Do you have Vitamin K deficiency?
Vitamin K is important to help blood clot and thus prevent excessive bleeding when a person is injured. When one is deficient in this, there can be uncontrolled bleeding. Usually this is uncommon in adults but those at high risk are heavy alcohol drinkers, severely malnourished people, those who take drugs that impact Vitamin K absorption and those with diseases that affect the absorption of nutrients in the digestive tract.
Blood that does not clot
If you find that your wounds don’t clot quickly, this may result in a dangerous loss of blood and can point to Vitamin K deficiency. Other signs are nose bleeding, bleeding gums, blood in the urine or stools and heavy periods.
When your body does not have enough of vitamin K, calcium might get deposited in soft tissues such as the arteries, instead of the bones. When this happens, you don’t just get weak bones, it can lead to coronary heart disease as this vascular calcification is a risk factor. Those suffering from chronic kidney disease also tend to show a higher risk of vascular calcification.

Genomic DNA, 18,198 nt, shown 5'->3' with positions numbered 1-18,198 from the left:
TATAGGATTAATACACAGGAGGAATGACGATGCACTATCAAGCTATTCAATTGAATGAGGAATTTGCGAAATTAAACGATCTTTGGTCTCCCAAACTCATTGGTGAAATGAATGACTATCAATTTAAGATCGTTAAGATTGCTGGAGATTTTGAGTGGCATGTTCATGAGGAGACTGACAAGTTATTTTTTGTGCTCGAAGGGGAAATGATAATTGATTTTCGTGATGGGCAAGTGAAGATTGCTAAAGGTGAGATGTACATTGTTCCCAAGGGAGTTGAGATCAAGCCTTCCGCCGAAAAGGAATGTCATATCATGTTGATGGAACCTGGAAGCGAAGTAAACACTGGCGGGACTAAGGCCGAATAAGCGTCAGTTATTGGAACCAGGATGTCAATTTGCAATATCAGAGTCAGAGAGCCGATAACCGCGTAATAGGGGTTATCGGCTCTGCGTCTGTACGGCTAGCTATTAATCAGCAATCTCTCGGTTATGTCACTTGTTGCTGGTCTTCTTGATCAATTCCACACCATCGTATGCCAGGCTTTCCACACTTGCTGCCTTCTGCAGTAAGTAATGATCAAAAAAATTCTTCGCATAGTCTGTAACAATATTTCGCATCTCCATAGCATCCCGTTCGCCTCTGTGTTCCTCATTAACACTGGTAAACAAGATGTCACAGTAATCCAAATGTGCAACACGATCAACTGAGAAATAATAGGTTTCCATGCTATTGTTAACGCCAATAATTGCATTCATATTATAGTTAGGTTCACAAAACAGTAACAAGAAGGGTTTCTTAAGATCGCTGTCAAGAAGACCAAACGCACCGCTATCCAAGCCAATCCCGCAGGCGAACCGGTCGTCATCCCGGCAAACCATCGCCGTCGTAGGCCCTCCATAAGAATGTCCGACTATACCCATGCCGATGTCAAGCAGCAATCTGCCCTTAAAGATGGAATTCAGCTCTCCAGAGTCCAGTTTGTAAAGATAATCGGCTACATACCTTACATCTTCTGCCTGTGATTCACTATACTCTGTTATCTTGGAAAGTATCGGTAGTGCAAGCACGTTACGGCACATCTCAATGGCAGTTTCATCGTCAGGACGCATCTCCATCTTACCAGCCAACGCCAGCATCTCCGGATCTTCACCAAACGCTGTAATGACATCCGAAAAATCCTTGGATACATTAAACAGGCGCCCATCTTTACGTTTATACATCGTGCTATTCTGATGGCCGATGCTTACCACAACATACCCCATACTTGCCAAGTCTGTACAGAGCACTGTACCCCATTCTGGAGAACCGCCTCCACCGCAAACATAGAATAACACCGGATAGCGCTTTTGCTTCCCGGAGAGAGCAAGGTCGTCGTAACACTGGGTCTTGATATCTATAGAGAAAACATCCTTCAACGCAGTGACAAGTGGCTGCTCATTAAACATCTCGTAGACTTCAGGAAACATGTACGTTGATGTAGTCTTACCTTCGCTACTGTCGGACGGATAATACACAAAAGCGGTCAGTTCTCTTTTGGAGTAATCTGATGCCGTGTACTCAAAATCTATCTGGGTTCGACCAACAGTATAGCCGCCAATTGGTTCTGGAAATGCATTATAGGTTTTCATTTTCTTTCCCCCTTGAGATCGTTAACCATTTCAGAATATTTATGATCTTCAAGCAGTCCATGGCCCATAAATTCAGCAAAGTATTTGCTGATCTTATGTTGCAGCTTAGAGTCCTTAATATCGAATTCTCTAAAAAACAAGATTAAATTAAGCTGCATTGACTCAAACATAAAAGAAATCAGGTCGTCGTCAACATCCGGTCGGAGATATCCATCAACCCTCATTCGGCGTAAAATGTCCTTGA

Symptoms of arthritis
When your body does not have enough of Vitamin K, your bone and cartilage may not be getting the proper nutrition they need. This puts you at a greater risk for osteoarthritis.
Medications that can create issues
If you are on a course of antibiotics for over a few weeks, your levels of Vitamin K may drop. Therefore, it’s important to take a supplement. In case you have been put on a bile acid sequestrant, do make sure you consult your doctor if you need a vitamin K supplement.
Diseases & disorders
Those with certain gastrointestinal disorders or malabsorption syndromes such as cystic fibrosis, inflammatory bowel disease, short bowel syndrome, ulcerative colitis, chronic pancreatitis, and obstruction of the bowel duct or have had bariatric surgery are at higher risk for Vitamin K deficiency.